When we visit Wayah Bald, it’s usually to test something. This time it was to test Pat’s “new” hip. She’s about five weeks out from her replacement surgery. This is the perfect place to walk because of the paved pathway and also to hike down along the Appalachian Trail (AT) for a short distance . . . just to test things out. 🙂 It’s also the perfect place to step away from a busy world and enjoy a few minutes of cooler temps and a quick adventure.

The fire tower is much shorter today than when it was built in 1937. Wayah Bald Fire Tower originally had a wooden interior stairway to the second floor. The observation level (second floor) was enclosed by 12 windows.

The third story housed fire-detecting equipment and served as the lookout, with 16 windows providing a 360-degree view of the Nantahala National Forest. It also contained living quarters for the watchmen, including two drop-down beds attached to the wall and a wood stove for cooking and heat.

These amenities allowed uninterrupted lookout service for up to two months at a time. Food, water and mail were delivered weekly by the men living at the nearby CCC camp. By the mid-1940s, cracks began to develop in the stone tower, allowing water in and damage to begin. Since there were other nearby lookouts, the fire detection service at Wayah Bald was stopped in 1945.

Two years later, the forest service removed the upper levels of the tower for safety reasons.

You don’t always have to do a “grueling hike” up a mountain for an amazing view. Wayah Bald is proof of this. It provides 360 views of the mountains surrounding it. The views are spectacular. We have been to Wayah so often that we now make a game out of guessing where certain mountains are located. We have hiked many of them, but there are even more to hike before I stop this thing called “peak bagging.”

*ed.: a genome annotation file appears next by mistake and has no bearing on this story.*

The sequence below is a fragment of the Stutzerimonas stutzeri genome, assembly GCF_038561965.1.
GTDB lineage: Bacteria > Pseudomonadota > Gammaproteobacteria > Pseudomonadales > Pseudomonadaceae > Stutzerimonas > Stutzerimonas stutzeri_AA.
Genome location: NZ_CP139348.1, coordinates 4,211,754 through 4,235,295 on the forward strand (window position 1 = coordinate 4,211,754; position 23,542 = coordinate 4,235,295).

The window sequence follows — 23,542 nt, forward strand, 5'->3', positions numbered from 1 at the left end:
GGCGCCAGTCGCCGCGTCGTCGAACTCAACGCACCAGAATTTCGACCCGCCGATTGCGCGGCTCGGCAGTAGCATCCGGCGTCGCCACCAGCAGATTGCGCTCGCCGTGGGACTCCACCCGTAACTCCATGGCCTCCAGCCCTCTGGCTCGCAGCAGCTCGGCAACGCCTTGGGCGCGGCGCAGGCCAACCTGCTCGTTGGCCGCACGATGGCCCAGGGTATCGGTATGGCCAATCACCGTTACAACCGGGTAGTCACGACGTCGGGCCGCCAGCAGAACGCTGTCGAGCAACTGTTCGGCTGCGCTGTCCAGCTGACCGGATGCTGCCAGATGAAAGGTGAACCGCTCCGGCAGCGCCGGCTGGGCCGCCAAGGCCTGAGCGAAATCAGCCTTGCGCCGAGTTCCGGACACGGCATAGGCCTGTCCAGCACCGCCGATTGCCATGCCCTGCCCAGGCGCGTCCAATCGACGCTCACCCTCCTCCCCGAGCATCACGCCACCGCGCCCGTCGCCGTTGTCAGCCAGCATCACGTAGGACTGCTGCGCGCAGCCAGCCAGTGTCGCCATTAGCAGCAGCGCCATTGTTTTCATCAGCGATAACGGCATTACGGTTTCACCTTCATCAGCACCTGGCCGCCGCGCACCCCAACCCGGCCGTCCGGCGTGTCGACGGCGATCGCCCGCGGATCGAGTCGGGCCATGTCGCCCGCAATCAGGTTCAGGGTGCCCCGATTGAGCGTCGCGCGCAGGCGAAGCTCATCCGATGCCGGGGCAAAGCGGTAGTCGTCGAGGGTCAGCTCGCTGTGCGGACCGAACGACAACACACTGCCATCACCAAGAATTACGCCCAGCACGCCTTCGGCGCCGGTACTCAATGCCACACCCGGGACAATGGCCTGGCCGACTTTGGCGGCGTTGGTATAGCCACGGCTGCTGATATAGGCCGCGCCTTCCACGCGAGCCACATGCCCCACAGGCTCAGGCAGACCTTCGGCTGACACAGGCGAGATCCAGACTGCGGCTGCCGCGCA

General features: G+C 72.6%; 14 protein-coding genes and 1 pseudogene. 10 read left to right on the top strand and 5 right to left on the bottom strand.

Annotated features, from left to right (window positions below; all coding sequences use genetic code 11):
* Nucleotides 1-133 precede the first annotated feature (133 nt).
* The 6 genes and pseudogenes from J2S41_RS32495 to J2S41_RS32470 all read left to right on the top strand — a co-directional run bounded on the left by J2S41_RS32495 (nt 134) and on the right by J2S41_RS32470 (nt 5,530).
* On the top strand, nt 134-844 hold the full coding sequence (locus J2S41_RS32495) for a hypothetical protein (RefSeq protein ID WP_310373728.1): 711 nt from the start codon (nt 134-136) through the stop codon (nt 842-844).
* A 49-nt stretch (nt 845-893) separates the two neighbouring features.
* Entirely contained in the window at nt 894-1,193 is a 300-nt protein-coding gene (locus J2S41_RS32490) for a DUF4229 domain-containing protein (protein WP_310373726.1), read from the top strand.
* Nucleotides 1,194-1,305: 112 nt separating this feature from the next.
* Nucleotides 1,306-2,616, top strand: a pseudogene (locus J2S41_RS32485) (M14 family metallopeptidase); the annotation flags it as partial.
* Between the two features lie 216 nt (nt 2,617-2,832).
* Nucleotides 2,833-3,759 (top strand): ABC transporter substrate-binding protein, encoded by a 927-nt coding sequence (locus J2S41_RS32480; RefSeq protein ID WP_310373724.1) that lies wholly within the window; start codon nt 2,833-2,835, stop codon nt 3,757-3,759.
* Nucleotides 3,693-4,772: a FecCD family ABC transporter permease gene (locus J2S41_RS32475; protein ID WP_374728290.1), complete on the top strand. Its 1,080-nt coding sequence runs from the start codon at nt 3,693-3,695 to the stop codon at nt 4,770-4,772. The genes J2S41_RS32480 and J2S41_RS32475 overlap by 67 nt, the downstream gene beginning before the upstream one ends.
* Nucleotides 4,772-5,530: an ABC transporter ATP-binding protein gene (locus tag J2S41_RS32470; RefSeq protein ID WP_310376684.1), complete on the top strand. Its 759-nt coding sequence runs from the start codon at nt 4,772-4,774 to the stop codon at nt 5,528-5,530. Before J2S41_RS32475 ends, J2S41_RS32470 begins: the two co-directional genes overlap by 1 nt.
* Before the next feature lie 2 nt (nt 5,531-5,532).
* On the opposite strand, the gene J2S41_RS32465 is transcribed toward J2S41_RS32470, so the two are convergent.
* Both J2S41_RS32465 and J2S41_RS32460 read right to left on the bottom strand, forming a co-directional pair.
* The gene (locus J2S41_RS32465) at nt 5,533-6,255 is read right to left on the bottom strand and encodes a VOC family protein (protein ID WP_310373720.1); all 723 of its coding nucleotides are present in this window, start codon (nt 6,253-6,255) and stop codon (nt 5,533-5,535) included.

Speaking of bagging peaks, Wessy is just getting started. She loved this hike, but it’s far from challenging to her. She likes the idea of hiking on to nearby Siler Bald along the AT better! I like that idea, too.

When she couldn’t dig the marker out of the stone, she decided to let me photograph her “tagging” the top with her paws. I love those hairy little paws!

The AT is a little overgrown here. It’s still beautiful—just thick with summer growth.

Pat found it to be just right to hike. The stones up and down are set at a perfect height so we hiked. I kept saying, “Do we need to turn around,” to which she would say: “Not yet!” I see a return to Wildcat mountain in the near future and then on to North Carolina!

This little girl wants to know if Wesser Bald Lookout Tower is in her future?! It can be accessed by a four-mile round-trip hike. I like Wesser and I have a feeling that Wessy will, too, but she may not get to go to the top of the tower! The stairs are narrow!